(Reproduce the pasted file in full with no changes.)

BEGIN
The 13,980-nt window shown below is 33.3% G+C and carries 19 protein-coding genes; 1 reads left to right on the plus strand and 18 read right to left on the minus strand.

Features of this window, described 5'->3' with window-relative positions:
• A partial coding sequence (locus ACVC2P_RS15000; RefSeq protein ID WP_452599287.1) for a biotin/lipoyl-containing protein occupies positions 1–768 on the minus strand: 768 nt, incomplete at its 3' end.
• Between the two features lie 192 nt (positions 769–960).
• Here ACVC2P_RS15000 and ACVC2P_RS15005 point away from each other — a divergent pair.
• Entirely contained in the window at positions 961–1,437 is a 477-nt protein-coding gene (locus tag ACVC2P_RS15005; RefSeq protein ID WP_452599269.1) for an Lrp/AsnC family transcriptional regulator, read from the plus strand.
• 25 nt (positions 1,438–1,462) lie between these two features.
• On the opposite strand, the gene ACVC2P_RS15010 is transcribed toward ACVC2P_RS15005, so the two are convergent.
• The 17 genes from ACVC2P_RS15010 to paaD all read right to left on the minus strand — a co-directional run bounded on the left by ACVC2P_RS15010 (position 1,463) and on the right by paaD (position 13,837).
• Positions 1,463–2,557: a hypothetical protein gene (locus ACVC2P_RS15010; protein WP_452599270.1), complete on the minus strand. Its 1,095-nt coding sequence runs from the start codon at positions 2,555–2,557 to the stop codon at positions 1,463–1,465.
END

The 13,980-nt window shown below is 33.3% G+C and carries 19 protein-coding genes; 1 reads left to right on the plus strand and 18 read right to left on the minus strand.

Features of this window, described 5'->3' with window-relative positions:
• A partial coding sequence (locus ACVC2P_RS15000; RefSeq protein ID WP_452599287.1) for a biotin/lipoyl-containing protein occupies positions 1–768 on the minus strand: 768 nt, incomplete at its 3' end.
• Between the two features lie 192 nt (positions 769–960).
• Here ACVC2P_RS15000 and ACVC2P_RS15005 point away from each other — a divergent pair.
• Entirely contained in the window at positions 961–1,437 is a 477-nt protein-coding gene (locus tag ACVC2P_RS15005; RefSeq protein ID WP_452599269.1) for an Lrp/AsnC family transcriptional regulator, read from the plus strand.
• 25 nt (positions 1,438–1,462) lie between these two features.
• On the opposite strand, the gene ACVC2P_RS15010 is transcribed toward ACVC2P_RS15005, so the two are convergent.
• The 17 genes from ACVC2P_RS15010 to paaD all read right to left on the minus strand — a co-directional run bounded on the left by ACVC2P_RS15010 (position 1,463) and on the right by paaD (position 13,837).
• Positions 1,463–2,557: a hypothetical protein gene (locus ACVC2P_RS15010; protein WP_452599270.1), complete on the minus strand. Its 1,095-nt coding sequence runs from the start codon at positions 2,555–2,557 to the stop codon at positions 1,463–1,465.